How to generate DC 3V and 3mA current from 230V AC supply?

Discussion in 'General Electronics Chat' started by mayurdehedkar, Jan 12, 2014.

  1. mayurdehedkar

    Thread Starter New Member

    Jan 12, 2014
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    How to generate DC 3V and 3mA current from 230V AC supply?
     
  2. hexreader

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    Apr 16, 2011
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  3. MaxHeadRoom

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    Jul 18, 2013
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    The one thing with the supply in the link is it is a linear supply and generally are unregulated, the switching types are usually well regulated if you can get one in 3vdc.
    Max.
     
  4. KMoffett

    AAC Fanatic!

    Dec 19, 2007
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    We don't know where you are. In the U.S. you can find regulated (SMPS) 3VDC wall warts at thrift/second-hand stores...or in you friends' or neighbors' junk drawers.
    Ken
     
  5. spinnaker

    AAC Fanatic!

    Oct 29, 2009
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    But once you have the walwart, you can easily add your own regulation. Either with a linear regulator (a little easier) or a switching regulator (just slightly harder to do. In fact one of my very first "large" projects. I used a linear regulator. But with some of the new chips, it is actually pretty easy to design a switching regulator. TI really makes it easy for the design challenged with their online calculators.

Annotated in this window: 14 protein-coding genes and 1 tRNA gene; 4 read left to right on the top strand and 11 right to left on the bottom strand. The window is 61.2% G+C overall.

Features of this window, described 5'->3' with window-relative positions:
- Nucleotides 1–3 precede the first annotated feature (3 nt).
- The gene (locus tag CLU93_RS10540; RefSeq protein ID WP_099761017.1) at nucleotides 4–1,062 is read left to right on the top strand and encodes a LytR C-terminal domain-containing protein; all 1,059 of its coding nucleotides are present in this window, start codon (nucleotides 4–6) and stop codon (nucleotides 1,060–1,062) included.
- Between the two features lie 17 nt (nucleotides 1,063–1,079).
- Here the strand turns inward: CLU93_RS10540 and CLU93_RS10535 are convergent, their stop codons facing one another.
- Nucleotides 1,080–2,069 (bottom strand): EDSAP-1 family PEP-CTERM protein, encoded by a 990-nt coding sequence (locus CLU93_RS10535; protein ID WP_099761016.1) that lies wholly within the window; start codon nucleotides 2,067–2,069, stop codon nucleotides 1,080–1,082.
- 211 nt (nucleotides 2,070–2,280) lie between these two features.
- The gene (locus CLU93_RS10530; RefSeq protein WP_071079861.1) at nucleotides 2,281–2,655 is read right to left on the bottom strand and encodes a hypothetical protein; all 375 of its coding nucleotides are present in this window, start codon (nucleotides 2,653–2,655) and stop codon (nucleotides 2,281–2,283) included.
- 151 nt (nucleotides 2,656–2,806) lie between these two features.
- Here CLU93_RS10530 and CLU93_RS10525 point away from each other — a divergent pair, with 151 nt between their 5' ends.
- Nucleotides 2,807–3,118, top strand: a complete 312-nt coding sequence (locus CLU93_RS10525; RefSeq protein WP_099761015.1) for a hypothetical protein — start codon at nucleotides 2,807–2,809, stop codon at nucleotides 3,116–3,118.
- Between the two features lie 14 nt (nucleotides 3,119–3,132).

6. ian field

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    Oct 27, 2012
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    <snip>

    Please read the ToS, transformerless power supplies are not allowed on this site.

    I have put a moderated copy of this thread further down for moderator review.
     
    Last edited by a moderator: Jan 12, 2014
  7. Little Ghostman

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    Jan 1, 2014
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    an old Nokia phone charger, I have one that is around 3V (3 or 3.3V I cant remember) use resistor to drop to 3mA
     
  8. MaxHeadRoom

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    The current will be decided by the load, you don't need a resistor, if 3v output?
    Max.
     
  9. Little Ghostman

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    Yes sorry I wasnt clear, I didnt understand what exactly he meant by 3mA, for example does he want to say run a led at 3mA, the phone charger will handle upto about 150mA (could be alot more I just dont remember), so maybe he needs a limit, I was going to say do a constant current driver, but he probably dosnt need that. I made assumptions and guess's, hence the resistor.
    Sorry LED is bad example but you get what I mean
     
  10. spinnaker

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    Not true. At least according to the rules around here. A transformer is always needed to be safe.
     
  11. mayurdehedkar

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    Jan 12, 2014
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    I really thank you all for replying. I am from India. I want to generate a 3 miliampere current with 3 volt DC supply. I have 230V AC supply. I don't know how to convert this 230V AC input supply to 3 volt DC (with 3 miliampere(mA) current) supply. I have a Philips charger gives 4.7V and 70mA DC supply. But that doesn't work for the experiment. I have two choices, 1. to generate required current from 230V AC supply or 2. to reduce current from 70mA to 3mA. I don't have knowledge in electronics. I need circuit diagram or details to forward to a friend so that he can prepare it for me.